The worst advice I ever got: I heard it from various people in critique groups, “how to get published” articles, and so on, and that’s “write for the market.” I can give you lots of reasons why this is a bad idea — lots of other people have. If you’re writing what’s hot now, you’re actually writing what editors were buying 2-3 years ago, markets change too quickly to chase, etc. But what it came down to for me was basic happiness. Was I happy with what I was writing? Or was I driving myself crazy writing what I thought other people wanted? Before I’d sold anything, I decided that if I was going to be frustrated and unpublished, I at least wanted to not sell work I was happy writing, rather than not selling work that I’d written specifically to sell — and still failed to sell. Double frustration, not cool.
I know some of you are thinking that Kitty and The Midnight Hour must have been custom-written and targeted straight at the urban fantasy market. But it totally wasn’t, because that market hadn’t quite taken off yet, when I wrote the book in 2002. In fact, I was told by one agent, in 2003, that while he enjoyed the book, he didn’t think he could sell it, so he was passing on it. (A couple of years ago that agent, Jim McCarthy, wrote quite candidly and flatteringly about rejecting me.) I was extremely lucky and did the thing we’re all trying to do — I wrote the book I really wanted to write, and the market appeared for it. I anticipated the market without meaning to. And that reinforced my belief: don’t write for the market. You’ll make yourself crazy, and won’t be writing the books you love, that are filled with your heart. Because that’s the only thing you can offer the market that no one else can: your very own heart. Instead of chasing the market, you’ll be helping to define it.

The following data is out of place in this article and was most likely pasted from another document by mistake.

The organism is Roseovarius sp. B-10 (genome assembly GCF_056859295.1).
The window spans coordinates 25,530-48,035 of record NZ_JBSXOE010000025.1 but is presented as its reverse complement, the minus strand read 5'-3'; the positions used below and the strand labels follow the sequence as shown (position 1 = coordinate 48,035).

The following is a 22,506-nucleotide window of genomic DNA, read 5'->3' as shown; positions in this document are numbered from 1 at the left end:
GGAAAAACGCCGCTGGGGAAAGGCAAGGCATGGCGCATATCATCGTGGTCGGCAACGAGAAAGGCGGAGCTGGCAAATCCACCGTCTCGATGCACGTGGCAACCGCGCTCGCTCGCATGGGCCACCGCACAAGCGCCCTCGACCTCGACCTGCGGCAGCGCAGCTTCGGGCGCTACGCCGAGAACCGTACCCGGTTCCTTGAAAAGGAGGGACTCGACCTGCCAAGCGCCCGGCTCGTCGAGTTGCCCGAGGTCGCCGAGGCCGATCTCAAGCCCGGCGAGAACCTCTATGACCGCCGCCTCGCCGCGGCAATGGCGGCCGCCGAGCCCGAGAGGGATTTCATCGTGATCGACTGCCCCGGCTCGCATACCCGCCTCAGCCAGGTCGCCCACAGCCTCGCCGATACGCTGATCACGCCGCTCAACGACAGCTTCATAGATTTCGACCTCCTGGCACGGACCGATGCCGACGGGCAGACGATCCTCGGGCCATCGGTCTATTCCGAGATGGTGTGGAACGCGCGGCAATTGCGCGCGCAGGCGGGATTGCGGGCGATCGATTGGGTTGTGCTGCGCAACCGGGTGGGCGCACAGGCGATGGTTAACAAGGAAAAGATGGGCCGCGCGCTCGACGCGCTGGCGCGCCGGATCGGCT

Monday, April 2nd, 2012 by Carrie Vaughn
My last roadtrip was to Venice:
I was in Pazin, Croatia, for a science fiction convention (long story), and found out Venice is about a three-hour drive away. So, we went. I felt like a Victorian lady on her Grand Tour. My travel journal is thick with notes.
I got back from Europe last Tuesday and was home long enough to do a load of laundry before heading to Albuquerque, then to Portales, where I was a guest at the Jack Williamson Lectureship. The theme was urban fantasy, and I spent two days expounding on one of my favorite topics. (And you should check out Jack Williamson’s urban fantasy novel, Darker Than You Think.) Again, I had a marvelous time. Portales and Venice may actually be exact opposites of each other, but that only made the whole journey more fascinating.